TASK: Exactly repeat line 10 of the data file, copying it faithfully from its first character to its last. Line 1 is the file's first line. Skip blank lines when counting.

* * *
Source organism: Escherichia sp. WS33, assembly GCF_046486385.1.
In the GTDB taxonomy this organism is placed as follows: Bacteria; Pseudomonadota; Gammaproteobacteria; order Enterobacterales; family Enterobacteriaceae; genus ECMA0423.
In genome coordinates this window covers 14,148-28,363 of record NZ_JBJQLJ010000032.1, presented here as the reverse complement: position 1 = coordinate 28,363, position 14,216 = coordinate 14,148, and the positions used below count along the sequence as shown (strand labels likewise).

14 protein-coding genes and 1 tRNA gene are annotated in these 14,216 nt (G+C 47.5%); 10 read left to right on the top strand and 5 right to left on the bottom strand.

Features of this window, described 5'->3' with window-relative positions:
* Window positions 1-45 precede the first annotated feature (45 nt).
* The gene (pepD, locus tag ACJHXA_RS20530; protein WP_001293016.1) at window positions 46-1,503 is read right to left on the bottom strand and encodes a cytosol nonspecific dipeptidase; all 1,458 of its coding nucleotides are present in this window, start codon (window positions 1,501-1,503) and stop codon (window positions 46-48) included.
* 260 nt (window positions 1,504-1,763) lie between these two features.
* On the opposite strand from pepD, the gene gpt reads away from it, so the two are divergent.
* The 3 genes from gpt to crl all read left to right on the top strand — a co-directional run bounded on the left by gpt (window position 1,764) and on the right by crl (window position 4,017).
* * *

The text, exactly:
* The 3 genes from gpt to crl all read left to right on the top strand — a co-directional run bounded on the left by gpt (window position 1,764) and on the right by crl (window position 4,017).